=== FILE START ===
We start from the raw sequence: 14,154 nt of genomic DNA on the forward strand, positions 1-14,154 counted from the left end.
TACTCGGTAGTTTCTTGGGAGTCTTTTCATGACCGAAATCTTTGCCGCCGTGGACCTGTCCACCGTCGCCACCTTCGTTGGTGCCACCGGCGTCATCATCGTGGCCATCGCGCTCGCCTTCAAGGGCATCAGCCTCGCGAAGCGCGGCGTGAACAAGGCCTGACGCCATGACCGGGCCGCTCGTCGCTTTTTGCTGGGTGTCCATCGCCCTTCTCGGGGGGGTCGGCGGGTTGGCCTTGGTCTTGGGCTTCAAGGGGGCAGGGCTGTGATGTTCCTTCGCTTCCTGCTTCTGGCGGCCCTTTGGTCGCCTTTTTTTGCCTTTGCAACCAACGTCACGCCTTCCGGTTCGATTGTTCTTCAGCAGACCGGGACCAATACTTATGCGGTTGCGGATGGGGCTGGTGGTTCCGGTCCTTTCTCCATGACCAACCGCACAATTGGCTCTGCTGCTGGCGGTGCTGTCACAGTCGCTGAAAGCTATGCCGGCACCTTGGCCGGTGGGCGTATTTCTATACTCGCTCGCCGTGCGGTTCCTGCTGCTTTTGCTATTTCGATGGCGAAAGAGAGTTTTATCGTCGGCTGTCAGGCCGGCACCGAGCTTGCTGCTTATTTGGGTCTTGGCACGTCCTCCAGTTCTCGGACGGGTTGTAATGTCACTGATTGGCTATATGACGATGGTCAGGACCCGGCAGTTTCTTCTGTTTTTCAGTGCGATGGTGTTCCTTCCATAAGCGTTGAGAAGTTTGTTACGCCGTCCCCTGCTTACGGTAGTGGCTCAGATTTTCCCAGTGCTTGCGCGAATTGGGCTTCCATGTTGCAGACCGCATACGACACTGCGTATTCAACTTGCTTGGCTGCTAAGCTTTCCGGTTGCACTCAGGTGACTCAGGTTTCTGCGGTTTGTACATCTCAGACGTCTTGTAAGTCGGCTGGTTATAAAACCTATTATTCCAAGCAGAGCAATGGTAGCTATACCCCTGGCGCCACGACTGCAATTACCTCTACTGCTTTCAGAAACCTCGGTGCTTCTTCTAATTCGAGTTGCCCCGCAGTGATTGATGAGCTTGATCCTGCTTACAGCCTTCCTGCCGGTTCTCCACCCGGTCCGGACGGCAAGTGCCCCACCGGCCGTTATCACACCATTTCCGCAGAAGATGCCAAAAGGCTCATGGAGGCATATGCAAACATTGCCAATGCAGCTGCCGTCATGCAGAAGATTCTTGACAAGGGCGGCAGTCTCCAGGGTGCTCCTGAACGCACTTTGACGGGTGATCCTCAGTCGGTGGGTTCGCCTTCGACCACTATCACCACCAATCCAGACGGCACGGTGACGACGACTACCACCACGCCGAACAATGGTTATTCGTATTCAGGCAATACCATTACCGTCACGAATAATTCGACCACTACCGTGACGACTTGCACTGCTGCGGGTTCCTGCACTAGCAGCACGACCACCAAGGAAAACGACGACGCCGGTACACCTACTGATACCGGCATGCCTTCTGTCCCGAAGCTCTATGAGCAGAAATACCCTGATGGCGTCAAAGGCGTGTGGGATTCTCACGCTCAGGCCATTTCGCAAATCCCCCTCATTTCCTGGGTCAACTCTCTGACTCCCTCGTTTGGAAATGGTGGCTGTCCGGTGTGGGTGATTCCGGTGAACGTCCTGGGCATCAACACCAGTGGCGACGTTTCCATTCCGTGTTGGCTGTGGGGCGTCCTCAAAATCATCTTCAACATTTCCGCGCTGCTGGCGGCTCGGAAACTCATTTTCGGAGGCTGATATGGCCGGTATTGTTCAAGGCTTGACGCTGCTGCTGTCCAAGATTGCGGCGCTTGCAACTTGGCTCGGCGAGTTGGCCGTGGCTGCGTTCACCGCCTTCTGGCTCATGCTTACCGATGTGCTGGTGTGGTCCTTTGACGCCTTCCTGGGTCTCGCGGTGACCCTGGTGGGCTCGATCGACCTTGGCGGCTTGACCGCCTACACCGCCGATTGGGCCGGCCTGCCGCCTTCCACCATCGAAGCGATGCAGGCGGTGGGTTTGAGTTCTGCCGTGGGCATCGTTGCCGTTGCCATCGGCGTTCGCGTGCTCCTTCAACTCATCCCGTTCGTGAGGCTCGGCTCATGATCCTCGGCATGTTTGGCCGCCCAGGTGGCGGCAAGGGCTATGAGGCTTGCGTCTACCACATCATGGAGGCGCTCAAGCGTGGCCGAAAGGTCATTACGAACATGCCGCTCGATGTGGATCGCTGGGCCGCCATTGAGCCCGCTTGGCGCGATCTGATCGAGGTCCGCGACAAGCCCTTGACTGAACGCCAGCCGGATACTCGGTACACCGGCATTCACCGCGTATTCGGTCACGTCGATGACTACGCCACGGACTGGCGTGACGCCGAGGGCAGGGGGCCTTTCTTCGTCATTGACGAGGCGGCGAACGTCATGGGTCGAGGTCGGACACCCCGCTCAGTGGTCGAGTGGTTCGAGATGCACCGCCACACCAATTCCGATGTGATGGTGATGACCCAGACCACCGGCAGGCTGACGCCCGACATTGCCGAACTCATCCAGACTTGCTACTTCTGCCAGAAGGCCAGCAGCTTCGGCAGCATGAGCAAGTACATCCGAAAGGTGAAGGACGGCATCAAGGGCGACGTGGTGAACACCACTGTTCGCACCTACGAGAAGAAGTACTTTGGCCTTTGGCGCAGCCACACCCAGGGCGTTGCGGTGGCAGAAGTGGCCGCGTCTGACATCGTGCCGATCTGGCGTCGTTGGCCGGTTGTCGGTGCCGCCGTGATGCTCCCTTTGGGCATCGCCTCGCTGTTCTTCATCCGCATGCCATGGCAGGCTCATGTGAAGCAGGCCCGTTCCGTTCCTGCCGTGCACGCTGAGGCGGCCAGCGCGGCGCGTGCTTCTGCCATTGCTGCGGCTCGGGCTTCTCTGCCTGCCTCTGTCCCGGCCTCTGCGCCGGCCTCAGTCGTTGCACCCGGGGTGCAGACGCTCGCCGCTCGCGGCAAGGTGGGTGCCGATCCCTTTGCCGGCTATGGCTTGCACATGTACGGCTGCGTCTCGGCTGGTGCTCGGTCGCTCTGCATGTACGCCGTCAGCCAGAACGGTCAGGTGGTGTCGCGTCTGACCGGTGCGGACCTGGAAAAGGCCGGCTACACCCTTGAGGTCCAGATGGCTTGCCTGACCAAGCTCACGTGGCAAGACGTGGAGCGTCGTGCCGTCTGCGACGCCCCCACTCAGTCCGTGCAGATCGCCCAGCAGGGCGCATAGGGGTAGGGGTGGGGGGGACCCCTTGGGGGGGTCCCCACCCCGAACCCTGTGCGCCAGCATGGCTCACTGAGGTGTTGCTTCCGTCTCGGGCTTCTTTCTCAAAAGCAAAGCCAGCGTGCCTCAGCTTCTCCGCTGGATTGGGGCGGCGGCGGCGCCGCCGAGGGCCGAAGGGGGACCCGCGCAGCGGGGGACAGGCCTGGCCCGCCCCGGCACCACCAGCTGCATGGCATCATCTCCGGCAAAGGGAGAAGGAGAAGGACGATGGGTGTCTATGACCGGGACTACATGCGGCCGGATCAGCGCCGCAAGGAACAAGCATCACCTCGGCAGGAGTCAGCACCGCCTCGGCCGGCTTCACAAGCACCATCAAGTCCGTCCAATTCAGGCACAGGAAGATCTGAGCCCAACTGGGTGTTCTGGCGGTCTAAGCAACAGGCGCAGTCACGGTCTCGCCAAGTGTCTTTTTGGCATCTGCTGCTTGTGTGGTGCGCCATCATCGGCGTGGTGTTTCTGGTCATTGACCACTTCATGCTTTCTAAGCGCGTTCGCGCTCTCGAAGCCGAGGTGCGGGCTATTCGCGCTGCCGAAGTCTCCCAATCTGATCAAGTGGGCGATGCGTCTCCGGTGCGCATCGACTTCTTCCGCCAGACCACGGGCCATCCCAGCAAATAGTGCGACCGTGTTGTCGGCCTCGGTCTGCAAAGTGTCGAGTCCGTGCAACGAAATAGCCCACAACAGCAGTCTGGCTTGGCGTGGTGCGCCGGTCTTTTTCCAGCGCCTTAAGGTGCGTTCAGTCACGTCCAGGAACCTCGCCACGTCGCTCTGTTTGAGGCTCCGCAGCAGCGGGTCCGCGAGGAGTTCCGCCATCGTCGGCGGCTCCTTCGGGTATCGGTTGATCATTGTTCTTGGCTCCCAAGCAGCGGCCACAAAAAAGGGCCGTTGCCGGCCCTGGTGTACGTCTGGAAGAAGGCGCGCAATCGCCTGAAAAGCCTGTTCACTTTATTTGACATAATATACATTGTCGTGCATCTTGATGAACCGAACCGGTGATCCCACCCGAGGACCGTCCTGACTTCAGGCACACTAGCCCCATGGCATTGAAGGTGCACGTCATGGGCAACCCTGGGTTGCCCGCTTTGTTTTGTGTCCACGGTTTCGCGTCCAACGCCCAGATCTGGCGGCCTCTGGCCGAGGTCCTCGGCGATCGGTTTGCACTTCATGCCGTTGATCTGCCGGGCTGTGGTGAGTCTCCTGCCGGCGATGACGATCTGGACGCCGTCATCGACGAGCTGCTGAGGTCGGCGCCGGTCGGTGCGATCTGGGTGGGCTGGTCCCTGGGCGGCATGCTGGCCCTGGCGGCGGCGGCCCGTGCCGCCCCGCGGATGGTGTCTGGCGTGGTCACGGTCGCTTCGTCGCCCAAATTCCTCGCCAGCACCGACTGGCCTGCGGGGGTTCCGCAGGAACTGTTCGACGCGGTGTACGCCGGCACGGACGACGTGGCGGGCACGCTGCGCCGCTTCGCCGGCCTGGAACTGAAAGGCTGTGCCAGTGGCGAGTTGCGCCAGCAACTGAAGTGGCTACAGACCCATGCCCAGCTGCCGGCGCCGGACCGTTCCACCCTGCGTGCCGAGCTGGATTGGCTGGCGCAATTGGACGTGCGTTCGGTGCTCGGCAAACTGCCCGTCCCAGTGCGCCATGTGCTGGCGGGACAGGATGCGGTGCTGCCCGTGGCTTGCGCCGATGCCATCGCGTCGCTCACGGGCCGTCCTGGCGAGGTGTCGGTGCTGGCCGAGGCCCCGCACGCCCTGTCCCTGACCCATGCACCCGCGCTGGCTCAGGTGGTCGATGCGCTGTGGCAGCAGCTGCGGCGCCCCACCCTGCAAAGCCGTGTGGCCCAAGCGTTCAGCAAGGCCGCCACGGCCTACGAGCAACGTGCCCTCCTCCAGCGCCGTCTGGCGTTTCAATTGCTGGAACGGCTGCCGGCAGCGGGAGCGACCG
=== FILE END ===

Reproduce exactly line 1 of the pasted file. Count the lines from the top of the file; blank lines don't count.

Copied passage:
We start from the raw sequence: 14,154 nt of genomic DNA on the forward strand, positions 1-14,154 counted from the left end.